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The Philosophy of Complexity: Are Complex Systems Inherently Tyrannical?
Melanie Swan   Jan 4, 2015   Broader Perspective  

The philosophy of complexity is developing as a field of philosophical inquiry to accompany, support, and question advances in the science of complex systems. This is warranted given that the issues surfaced by science findings signal a full slate of philosophical questions in the three main areas of ontology (existence), epistemology (knowledge), and axiology (valorization and ethics).

The fast pace of technological innovation has been substantiating the need for various new philosophies explicitly examining these issues in technology, information, cognition, cognitive enhancement, big data, and complexity.

How much total Liberty is in the System?
A philosophy of complexity would operate both internally and externally to the practice of complexity science, at the level of the theory of the practice, and at the abstraction of the impact and meaning of the practice more broadly in society. One issue for investigation is a philosophical characterization of complex systems themselves, including parameterizing different features such as range-boundedness.

For example, in French politics, there was the revolution and the subsequent process of republics starting, failing, and enduring. The question is measuring the total liberty available in the system, how has this changed over time, and what predictions can be made, or, more importantly, what improved changes might be catalyzed for the future?

​Persistent Mathematical Behavior across Complex Systems
Fifteen or so criteria that are mathematically persistent across complex systems (fat tails, power laws, high coefficients, degrees of correlation, fractal behavior, etc.) have been identified. However, it seems that even while expanding and contracting over time, complex systems may be displaying cyclic and range-bound behavior. This could be inherently mean-regressing, and potentially tyrannizing or at least limiting to system participants, and this should be measured and evaluated. Is there a fixes amount of liberty available in the French political system?

To what degree do complex systems as a format have limitations, and is this a block to progress? Both the quantitative and qualitative aspects of complex systems need to be measured, with an identification of where and how these limits can be and have been broken (beyond traditional symmetry-breaking).

Bergsonian Information, Illiberty, and Rethinking Thinking
The philosophical questions concern the ontology, epistemology, and axiology of complex systems. For example, does complexity have a qualitative side? There is a need to investigate the idea of ‘Bergsonian information,’ the extension of duration-as-time and duration-as-consciousness/self to the internal doubled experience of information, in the context of complexity.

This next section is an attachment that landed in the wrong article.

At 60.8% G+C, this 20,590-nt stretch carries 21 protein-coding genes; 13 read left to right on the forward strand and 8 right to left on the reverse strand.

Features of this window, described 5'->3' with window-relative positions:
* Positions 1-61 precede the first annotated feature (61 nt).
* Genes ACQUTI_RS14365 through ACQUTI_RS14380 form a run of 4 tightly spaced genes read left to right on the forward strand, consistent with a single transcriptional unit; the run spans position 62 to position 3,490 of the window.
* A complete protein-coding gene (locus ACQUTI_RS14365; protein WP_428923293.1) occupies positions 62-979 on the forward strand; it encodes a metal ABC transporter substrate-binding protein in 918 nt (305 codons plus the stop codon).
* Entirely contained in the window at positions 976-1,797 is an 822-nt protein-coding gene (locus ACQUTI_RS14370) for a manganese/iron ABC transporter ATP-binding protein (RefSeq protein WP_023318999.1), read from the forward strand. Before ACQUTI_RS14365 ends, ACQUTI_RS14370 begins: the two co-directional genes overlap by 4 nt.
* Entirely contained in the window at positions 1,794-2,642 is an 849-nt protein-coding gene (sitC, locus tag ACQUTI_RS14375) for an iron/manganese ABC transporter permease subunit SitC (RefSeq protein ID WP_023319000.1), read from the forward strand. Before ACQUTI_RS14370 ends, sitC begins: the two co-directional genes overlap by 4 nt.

Likewise, liberty, illiberty (the absence of liberty), and potentiality in complex systems should be explored, especially in cognition, neuroscience, and connectome-mapping, areas which are just starting to be accessible to the complexity discipline. There can be an examination of how we can rethink thinking and intelligence (biological and artificial) per deep learning, symbolic systems methods, and the philosophy of complexity.  

Melanie Swan, MBA, is an Affiliate Scholar of the IEET. Ms. Swan, principal of the MS Futures Group, is a philosopher, science and technology futurist, and options trader.



COMMENTS

This interesting article raises many open-ended questions on the subject of complexity, to which I would like to add one. If the circle of discourse is to include philosophical and subjective considerations, shouldn’t we also allow conceptual frameworks that are intelligible to those unversed in higher mathematics?

Regarding the specific topic of tyranny within complex systems, is the author conflating tyranny with lack of liberty of the system participants? These participants have given up some liberty to join the system and will experience its vacillations, but the system itself does not necessarily have a tyrant in the traditional definition, that is, pertaining to central authority.

Regarding general complexity theory, as the author points out, there are criteria common to all complex systems, but perhaps more important is the radical openness in their emergence that defies causation and outpaces characterization.